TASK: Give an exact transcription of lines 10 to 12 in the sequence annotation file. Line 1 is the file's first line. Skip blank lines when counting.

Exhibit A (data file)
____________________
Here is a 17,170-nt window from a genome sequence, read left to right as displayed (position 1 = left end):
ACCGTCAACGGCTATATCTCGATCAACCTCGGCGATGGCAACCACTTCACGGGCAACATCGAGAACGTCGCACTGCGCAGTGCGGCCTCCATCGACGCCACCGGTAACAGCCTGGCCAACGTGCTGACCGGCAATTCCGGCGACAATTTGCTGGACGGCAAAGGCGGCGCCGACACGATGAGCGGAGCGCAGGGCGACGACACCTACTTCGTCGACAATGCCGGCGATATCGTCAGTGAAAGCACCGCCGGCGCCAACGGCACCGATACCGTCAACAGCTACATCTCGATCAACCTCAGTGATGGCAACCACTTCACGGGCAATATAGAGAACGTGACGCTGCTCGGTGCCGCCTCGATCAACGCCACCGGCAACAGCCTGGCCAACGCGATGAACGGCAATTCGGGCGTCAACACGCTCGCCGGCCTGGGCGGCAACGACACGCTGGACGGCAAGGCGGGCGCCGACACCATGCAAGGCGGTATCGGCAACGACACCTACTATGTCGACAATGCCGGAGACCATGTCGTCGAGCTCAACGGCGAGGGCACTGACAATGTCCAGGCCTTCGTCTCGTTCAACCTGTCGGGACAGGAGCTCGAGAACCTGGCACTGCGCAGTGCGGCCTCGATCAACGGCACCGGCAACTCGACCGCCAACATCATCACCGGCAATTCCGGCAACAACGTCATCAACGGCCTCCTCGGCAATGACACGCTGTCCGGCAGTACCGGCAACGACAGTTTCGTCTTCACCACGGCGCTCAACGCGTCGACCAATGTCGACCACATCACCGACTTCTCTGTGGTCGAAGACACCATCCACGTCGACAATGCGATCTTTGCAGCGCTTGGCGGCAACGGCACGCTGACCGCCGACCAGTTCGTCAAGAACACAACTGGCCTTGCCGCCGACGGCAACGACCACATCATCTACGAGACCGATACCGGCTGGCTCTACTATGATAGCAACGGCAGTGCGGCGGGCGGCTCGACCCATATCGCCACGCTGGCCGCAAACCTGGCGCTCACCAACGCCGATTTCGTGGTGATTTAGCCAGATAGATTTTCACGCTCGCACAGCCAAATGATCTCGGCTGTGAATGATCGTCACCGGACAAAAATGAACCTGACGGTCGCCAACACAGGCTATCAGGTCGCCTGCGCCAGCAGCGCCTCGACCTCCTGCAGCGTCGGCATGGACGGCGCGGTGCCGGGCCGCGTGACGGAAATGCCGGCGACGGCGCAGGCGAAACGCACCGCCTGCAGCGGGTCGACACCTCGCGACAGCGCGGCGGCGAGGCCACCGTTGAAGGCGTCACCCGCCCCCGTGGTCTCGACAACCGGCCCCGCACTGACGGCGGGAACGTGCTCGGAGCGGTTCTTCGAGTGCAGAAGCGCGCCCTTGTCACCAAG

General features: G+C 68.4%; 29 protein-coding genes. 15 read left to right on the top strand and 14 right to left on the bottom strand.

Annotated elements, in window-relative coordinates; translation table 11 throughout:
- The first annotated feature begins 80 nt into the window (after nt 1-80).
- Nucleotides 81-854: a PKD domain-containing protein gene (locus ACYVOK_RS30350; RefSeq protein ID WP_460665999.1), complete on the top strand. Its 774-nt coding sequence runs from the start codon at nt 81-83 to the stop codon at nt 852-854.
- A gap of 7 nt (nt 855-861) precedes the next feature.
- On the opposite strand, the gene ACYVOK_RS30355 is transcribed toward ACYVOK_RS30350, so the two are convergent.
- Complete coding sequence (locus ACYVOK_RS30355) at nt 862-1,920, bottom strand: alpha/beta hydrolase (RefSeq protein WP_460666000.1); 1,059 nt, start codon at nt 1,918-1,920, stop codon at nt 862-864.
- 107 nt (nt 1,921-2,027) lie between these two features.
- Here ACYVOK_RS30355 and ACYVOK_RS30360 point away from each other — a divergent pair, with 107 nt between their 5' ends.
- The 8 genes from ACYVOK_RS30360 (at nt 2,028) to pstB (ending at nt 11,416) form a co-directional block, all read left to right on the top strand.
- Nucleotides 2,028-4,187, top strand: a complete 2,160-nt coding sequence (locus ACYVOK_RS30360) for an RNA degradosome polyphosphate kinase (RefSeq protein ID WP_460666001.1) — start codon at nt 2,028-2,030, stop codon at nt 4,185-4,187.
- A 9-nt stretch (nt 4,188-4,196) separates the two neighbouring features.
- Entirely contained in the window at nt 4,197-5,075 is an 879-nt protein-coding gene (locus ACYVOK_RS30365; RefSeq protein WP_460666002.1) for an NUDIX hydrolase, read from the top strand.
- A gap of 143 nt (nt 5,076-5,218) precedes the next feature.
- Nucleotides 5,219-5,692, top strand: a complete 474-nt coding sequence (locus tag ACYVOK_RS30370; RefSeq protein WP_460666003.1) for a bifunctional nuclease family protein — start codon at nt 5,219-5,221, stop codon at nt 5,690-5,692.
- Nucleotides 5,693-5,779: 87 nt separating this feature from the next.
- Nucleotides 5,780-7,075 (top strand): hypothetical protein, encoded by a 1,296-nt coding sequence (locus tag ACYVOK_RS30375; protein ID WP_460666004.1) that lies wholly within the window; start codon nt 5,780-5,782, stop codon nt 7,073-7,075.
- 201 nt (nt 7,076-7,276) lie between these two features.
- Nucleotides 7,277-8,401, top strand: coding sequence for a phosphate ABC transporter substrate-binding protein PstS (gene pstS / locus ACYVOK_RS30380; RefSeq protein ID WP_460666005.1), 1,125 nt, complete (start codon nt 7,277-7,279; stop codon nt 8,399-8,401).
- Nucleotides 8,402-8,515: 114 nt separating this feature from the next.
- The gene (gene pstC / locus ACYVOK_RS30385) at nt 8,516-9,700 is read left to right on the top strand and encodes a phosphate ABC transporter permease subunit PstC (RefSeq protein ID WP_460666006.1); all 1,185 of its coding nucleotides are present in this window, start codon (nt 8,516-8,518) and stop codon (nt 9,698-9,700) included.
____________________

- 107 nt (nt 1,921-2,027) lie between these two features.
- Here ACYVOK_RS30355 and ACYVOK_RS30360 point away from each other — a divergent pair, with 107 nt between their 5' ends.
- The 8 genes from ACYVOK_RS30360 (at nt 2,028) to pstB (ending at nt 11,416) form a co-directional block, all read left to right on the top strand.